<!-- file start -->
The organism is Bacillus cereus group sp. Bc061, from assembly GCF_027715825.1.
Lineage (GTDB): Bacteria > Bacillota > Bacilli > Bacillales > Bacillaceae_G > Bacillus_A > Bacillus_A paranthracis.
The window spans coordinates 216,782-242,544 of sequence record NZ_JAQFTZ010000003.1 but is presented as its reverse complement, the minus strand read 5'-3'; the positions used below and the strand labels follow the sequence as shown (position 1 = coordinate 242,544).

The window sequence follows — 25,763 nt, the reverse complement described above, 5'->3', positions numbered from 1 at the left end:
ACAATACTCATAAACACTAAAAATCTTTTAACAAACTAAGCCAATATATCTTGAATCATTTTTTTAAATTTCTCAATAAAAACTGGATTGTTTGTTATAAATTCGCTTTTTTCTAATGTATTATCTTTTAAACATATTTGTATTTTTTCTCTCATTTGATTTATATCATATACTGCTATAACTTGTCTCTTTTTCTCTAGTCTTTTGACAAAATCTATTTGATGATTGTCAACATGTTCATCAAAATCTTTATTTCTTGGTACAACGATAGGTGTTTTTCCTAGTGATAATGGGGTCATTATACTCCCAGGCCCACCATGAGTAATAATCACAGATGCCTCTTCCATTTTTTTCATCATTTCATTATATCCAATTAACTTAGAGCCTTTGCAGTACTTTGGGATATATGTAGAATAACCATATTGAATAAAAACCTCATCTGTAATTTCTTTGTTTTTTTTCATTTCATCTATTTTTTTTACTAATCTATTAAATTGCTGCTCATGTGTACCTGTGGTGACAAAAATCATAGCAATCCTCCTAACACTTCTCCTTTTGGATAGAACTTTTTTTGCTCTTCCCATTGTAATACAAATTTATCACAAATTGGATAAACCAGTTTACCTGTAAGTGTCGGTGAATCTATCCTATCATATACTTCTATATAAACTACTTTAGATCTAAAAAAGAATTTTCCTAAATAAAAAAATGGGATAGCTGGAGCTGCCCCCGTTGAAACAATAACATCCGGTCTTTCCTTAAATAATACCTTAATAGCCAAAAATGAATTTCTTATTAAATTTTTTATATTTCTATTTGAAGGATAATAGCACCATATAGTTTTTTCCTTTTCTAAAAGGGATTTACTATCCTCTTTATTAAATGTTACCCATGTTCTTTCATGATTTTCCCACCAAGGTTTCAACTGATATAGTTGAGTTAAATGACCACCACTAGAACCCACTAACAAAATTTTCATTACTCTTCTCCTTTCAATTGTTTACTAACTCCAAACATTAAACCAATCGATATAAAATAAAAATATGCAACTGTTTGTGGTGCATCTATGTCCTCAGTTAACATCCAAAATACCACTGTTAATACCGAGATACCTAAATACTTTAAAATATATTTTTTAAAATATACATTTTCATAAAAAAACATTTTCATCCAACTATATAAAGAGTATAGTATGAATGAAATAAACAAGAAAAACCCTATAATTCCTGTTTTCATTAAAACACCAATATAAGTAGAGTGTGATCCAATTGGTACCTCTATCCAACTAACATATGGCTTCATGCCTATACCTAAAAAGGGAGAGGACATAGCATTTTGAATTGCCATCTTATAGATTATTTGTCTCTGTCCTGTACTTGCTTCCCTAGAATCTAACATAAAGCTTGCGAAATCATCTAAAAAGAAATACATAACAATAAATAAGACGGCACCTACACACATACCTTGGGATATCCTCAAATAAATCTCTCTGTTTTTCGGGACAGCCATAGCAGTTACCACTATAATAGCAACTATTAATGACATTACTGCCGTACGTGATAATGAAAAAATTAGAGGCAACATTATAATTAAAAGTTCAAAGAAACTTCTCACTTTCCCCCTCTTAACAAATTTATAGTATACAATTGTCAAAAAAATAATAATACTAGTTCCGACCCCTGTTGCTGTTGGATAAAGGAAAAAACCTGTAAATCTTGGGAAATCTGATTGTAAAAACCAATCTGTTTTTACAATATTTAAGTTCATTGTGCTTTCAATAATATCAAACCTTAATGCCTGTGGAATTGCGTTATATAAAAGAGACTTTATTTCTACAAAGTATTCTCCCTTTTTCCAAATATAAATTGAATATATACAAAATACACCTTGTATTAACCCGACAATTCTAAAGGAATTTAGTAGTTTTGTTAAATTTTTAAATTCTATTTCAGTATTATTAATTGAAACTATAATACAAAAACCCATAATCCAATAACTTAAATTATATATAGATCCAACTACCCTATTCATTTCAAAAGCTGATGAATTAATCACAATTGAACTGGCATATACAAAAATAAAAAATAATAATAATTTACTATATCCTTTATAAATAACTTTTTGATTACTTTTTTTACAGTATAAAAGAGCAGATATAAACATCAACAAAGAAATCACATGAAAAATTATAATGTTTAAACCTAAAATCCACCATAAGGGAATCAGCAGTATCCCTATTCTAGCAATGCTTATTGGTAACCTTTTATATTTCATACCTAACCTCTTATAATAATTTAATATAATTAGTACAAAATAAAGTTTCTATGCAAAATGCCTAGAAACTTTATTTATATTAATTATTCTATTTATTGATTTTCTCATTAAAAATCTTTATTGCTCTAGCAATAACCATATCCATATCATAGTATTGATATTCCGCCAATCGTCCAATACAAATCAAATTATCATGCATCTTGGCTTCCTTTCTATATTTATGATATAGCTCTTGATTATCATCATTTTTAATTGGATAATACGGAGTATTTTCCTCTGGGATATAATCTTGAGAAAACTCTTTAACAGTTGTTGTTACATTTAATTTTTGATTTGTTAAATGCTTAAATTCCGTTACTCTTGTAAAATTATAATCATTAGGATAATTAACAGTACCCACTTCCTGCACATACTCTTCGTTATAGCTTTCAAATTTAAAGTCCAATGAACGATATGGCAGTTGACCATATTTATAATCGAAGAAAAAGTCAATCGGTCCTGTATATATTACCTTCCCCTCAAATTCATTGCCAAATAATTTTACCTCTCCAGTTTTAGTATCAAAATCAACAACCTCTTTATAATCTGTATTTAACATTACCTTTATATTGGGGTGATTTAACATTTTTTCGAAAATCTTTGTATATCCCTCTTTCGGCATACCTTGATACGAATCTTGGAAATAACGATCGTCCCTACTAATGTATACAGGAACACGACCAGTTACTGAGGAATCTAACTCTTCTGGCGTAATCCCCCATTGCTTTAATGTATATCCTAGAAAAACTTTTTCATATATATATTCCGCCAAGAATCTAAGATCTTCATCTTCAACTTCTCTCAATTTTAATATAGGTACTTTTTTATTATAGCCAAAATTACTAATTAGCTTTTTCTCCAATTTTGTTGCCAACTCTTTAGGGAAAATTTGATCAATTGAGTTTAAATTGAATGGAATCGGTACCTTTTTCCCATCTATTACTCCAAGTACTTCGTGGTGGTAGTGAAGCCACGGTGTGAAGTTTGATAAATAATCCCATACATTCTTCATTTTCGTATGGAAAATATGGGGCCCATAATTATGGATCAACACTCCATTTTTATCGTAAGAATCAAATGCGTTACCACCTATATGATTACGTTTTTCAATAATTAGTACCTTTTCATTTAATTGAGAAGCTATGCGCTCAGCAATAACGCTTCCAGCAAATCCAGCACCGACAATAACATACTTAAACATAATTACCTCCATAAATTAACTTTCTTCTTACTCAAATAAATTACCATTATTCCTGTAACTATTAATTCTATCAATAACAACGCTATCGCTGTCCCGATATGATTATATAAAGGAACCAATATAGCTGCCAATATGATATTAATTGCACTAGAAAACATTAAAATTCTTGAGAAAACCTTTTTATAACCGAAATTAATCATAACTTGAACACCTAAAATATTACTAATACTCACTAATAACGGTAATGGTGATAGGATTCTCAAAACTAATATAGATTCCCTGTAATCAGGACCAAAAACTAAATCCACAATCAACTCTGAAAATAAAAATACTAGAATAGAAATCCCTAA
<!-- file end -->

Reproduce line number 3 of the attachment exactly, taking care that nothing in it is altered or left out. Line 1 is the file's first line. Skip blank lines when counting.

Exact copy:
The window spans coordinates 216,782-242,544 of sequence record NZ_JAQFTZ010000003.1 but is presented as its reverse complement, the minus strand read 5'-3'; the positions used below and the strand labels follow the sequence as shown (position 1 = coordinate 242,544).